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May 19, 2008 | by  | in Opinion |
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Being Broke

After being harassed yet again for “spare change or cigarettes” by the broke, and asked to sponsor poor children’s causes, I decided what to write about this week.

As a student, I am always broke. After rent, power and internet, I barely have enough left over to eat with. I know that I sound selfish. There are people out there in need of help. Some people beg; others have agencies begging for them. And here I am fending them off with whatever excuses I can think of.

I don’t see it as selfish. I see it as thinking of my own problems before trying to solve everyone else’s. I get the same amount of money every week, and as a student on such a limited income, I struggle to make ends meet. I know that out of the thousands of students in Wellington, I’m not alone. Being a full time student can be a job in itself, so having time for a part time job can be next to impossible at times. So there is the problem of not having enough time to yourself in order to have more money, or less money for the sake of more study time. Where does the balance come in? Of course, there are many students that use their study time up with social time.

Yet I feel empathy for those with cars. Being that I struggle without a car, I can imagine what the students that do own cars will be going through. With parking in this city, WoF, rego, gas, how do those students live? Prices just keep getting higher, but our benefit stays the same. When the gas price increases, our benefit does not. When the price per litre of milk is higher than gas, we can’t buy more than what we can afford. So what is more important? Milk, or gas? Do you leave your car at home, so you can buy milk with what you have saved on gas and parking? Or do you skip the milk so you can get to University quicker, warmer and drier? With the winter months advancing quickly, we will be spending more on power, and probably buying more milk for our rising coffee consumption.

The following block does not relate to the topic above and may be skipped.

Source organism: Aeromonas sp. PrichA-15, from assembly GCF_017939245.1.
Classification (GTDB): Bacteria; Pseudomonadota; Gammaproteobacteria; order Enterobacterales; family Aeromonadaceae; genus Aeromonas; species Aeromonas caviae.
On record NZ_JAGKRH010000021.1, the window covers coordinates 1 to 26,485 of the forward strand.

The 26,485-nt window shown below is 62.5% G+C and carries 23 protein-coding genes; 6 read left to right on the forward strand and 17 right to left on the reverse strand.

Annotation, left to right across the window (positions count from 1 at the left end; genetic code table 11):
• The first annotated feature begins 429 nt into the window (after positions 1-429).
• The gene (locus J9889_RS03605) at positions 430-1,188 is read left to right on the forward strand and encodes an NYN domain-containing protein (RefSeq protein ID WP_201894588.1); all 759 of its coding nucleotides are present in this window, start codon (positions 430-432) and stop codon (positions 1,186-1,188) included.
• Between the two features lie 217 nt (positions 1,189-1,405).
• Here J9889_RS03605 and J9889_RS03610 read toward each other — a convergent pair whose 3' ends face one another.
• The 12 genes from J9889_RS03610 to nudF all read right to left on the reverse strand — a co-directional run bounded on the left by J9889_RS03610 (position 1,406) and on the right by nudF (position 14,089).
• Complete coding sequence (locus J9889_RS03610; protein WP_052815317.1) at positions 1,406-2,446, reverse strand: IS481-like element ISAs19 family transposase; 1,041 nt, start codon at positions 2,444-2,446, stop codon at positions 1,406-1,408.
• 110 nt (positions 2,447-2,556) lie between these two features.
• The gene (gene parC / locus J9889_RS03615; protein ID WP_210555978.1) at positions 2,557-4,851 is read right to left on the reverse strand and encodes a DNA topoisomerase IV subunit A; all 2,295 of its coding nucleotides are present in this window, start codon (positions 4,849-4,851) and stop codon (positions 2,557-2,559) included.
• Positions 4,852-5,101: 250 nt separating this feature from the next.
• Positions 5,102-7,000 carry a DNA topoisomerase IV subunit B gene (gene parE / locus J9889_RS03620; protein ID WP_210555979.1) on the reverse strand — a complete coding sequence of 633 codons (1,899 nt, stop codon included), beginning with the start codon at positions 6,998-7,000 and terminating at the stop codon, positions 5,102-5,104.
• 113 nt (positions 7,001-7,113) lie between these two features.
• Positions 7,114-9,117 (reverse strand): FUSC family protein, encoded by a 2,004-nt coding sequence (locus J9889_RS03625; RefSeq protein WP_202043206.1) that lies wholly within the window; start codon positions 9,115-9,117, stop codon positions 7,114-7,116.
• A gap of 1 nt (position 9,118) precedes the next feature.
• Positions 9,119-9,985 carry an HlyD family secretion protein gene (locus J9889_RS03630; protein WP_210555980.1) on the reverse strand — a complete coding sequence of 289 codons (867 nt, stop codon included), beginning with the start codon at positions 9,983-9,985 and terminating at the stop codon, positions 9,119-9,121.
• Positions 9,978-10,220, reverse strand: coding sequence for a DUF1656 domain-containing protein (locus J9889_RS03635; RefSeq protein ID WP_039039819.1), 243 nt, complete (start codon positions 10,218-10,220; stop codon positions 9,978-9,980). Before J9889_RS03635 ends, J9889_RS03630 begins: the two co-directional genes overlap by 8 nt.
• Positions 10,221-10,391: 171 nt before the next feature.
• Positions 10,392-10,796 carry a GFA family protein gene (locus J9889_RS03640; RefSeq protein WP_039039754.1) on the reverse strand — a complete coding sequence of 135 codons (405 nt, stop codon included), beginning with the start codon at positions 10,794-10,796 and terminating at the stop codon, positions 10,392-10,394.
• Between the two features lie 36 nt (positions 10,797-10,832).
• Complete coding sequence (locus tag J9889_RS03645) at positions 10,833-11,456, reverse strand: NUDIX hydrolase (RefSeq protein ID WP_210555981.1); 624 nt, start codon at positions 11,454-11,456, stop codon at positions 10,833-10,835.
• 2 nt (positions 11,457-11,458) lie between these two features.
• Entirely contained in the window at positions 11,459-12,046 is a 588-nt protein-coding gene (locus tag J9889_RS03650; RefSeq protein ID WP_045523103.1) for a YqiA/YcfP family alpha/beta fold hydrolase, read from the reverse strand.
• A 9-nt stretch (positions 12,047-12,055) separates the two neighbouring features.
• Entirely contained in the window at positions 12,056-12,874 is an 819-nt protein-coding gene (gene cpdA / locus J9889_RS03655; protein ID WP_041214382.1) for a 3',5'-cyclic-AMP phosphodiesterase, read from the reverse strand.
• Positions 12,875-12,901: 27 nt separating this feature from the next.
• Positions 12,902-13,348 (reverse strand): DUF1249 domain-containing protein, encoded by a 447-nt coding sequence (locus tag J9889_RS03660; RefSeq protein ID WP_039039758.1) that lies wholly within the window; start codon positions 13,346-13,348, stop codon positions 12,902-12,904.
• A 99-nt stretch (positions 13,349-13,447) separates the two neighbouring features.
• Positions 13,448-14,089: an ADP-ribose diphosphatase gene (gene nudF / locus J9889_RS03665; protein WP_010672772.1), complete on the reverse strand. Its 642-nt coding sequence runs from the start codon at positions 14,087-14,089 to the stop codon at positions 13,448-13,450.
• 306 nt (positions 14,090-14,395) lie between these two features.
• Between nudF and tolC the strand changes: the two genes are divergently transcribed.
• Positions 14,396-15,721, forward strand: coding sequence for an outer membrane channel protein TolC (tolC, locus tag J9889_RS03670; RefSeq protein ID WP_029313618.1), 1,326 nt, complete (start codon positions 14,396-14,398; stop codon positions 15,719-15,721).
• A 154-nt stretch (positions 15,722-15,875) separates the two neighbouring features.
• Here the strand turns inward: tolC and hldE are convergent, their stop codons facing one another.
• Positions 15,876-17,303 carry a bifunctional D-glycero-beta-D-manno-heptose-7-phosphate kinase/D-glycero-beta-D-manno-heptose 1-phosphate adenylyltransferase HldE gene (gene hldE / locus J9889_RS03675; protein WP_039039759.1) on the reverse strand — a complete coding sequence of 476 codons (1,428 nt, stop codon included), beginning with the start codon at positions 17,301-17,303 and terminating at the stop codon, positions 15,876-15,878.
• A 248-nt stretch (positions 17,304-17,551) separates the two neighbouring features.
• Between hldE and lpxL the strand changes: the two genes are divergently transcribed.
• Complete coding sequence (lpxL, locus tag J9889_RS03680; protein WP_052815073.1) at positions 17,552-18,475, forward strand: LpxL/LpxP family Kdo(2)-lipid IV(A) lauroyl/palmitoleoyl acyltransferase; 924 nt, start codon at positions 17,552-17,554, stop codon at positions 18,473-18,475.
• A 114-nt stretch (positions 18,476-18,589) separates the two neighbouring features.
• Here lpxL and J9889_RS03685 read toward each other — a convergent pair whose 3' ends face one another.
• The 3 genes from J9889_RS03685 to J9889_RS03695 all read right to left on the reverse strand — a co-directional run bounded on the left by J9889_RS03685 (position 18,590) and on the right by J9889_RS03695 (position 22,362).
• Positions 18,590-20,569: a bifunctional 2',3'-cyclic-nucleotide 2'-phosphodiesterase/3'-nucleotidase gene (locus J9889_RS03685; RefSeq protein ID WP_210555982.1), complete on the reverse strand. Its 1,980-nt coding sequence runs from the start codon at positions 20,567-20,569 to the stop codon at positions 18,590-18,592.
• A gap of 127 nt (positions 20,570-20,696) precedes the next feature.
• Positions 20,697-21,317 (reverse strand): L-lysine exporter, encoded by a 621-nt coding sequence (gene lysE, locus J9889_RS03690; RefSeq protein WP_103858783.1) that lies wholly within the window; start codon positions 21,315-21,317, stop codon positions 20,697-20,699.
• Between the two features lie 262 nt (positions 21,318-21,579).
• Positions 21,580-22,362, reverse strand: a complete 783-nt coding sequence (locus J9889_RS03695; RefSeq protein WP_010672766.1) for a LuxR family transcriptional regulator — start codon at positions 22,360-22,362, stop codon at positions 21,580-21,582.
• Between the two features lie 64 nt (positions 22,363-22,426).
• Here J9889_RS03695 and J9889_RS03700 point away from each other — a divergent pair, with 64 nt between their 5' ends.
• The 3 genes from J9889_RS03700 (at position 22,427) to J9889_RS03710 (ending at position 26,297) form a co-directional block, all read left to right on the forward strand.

So I return to the “spare change” topic. I barely have money for myself, so find it aggravating being asked for money. These people live that way, but what do they really spend their money on? And as for the fundraisers, they are just doing what they are paid to do. It is their job to beg money on someone else’s behalf, but surely they understand what “I’m a student” means? It means “I have no money for myself let alone anyone else.” Do they take that hint?

The joys of being a student. We have to be broke while we study, so we can work hard when we graduate. We have to work hard in our studies, so we aren’t left begging in the streets, or a cause so lost that we need people to beg on our behalf. I feel for the starving children, but with my struggles today, I am ensuring that my children are well provided for in the future.

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